Making learning fun: Quest Atlantis, a game without guns

  • Sasha Barab
  • Michael Thomas
  • Tyler Dodge
  • Robert Carteaux
  • Hakan Tuzun


This article describes the Quest Atlantis (QA) project, a learning and teaching project that employs a multiuser, virtual environment to immerse children, ages 9–12, in educational tasks. QA combines strategies used in commercial gaming environments with lessons from educational research on learning and motivation. It allows users at participating elementary schools and after-school centers to travel through virtual spaces to perform educational activities, talk with other users and mentors, and build virtual personae. Our work has involved an agenda and process that may be called socially-responsive design, which involves building sociotechnical structures that engage with and potentially transform individuals and their contexts of participation. This work sits at the intersection of education, entertainment, and social commitment and suggests an expansive focus for instructional designers. The focus is on engaging classroom culture and relevant aspects of student life to inspire participation consistent with social commitments and educational goals interpreted locally.


Unable to display preview. Download preview PDF.

Unable to display preview. Download preview PDF.


  1. American Association for the Advancement of Science. (1993).Benchmarks for science literacy. NY: Oxford University Press.Google Scholar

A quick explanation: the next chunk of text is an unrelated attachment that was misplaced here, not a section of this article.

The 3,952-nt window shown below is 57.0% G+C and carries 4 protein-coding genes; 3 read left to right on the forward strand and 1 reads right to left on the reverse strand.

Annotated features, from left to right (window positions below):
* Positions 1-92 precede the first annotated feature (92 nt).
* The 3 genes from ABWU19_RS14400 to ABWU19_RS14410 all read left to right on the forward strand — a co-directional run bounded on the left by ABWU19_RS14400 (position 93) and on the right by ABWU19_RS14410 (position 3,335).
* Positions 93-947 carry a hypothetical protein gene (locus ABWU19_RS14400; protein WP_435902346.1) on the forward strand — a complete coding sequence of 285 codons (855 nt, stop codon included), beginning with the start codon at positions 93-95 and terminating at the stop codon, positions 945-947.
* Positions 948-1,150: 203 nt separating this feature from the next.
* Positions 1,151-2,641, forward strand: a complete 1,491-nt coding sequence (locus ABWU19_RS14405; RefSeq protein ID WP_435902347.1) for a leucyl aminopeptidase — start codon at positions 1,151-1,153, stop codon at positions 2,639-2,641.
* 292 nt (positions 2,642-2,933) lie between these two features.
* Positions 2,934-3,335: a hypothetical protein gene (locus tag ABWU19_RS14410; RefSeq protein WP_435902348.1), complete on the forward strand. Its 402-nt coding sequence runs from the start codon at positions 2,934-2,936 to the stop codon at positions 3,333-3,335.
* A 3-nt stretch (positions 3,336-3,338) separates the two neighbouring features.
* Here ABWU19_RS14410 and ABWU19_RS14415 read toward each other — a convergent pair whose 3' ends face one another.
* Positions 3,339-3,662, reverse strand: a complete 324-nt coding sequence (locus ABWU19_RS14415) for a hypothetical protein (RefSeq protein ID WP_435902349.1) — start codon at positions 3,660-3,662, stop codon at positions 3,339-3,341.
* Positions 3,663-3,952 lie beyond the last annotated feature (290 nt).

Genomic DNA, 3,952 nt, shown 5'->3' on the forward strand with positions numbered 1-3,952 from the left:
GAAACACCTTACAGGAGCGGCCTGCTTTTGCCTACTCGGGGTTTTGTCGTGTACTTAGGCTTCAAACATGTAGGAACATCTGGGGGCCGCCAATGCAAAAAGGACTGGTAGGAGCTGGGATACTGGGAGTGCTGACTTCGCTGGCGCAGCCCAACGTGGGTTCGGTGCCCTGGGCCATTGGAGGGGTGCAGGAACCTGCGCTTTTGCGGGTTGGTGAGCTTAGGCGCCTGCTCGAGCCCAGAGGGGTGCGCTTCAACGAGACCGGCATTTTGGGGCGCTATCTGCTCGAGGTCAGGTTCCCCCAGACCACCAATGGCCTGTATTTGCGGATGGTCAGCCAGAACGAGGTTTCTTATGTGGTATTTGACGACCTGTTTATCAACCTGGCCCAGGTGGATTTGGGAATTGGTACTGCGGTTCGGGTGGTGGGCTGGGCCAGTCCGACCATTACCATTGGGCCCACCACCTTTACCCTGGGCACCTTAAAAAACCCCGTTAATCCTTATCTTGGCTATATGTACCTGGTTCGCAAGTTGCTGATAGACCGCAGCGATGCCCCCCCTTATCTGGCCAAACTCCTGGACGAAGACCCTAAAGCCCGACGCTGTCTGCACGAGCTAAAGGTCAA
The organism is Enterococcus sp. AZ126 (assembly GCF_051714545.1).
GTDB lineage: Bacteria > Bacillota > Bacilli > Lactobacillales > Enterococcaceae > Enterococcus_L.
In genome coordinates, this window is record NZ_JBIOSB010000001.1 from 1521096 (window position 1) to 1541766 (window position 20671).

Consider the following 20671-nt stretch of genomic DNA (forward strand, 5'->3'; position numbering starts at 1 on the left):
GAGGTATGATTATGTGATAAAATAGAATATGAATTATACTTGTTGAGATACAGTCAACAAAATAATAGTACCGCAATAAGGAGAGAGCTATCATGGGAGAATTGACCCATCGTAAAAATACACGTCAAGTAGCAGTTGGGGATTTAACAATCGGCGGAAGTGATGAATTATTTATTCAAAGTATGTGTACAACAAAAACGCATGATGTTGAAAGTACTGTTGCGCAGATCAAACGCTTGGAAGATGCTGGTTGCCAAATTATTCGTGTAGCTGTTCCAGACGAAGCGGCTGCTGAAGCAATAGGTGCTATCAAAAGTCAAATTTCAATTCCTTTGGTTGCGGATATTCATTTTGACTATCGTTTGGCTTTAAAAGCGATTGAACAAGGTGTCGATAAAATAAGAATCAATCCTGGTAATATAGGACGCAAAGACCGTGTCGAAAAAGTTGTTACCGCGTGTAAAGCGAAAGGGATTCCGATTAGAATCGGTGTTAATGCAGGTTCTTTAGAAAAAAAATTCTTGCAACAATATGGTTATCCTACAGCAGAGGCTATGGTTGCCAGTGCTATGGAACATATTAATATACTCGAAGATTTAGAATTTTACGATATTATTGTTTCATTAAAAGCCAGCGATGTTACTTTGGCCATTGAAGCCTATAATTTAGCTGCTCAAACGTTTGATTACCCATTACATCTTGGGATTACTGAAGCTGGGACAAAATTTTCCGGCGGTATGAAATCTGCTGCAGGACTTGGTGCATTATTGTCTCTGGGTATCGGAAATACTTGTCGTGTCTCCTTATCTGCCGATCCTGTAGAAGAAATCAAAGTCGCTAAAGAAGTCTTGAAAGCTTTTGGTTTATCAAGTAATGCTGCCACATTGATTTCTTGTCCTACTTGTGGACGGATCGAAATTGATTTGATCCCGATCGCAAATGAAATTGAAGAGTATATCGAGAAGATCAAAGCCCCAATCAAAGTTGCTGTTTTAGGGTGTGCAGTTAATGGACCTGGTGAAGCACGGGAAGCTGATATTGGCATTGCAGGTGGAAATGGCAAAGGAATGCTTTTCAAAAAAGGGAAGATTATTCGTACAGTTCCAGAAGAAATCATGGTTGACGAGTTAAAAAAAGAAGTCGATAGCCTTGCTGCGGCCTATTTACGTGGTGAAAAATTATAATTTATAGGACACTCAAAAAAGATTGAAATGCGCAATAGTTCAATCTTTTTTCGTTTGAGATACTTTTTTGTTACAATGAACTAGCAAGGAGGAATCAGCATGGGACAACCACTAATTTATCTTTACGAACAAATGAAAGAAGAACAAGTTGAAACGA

2. Axelsson, A., & Regan, T. (2002, January 29). How belonging to an online group affects social behavior: A case study of Asheron's Call. [Homepage of The Microsoft Research Publications]. Retrieved May 2, 2002 from the World Wide Web: http://research SR-TR-2002-07.Google Scholar
  3. Barab, S. A., Dodge, T., Jackson, C., & Arici, A. (2003). Technical report on Quest Atlantis, Volume I, Bloomington NI,Center for Research on Learning and Technology.Google Scholar
  4. Barab, S. A., & Duffy, T. (2000). From practice fields to communities of practice. In D. Jonassen, & S. M. Land. (Eds.),Theoretical Foundations of Learning Environments (pp. 25–56). Mahwah, NJ: Lawrence Erlbaum Associates.Google Scholar
  5. Barab, S. A., Hay, K. E., Barnett, M. G., & Squire, K. (2001). Constructing virtual worlds: Tracing the historical development of learner practices/understandings.Cognition and Instruction, 19(1), 47–94.CrossRefGoogle Scholar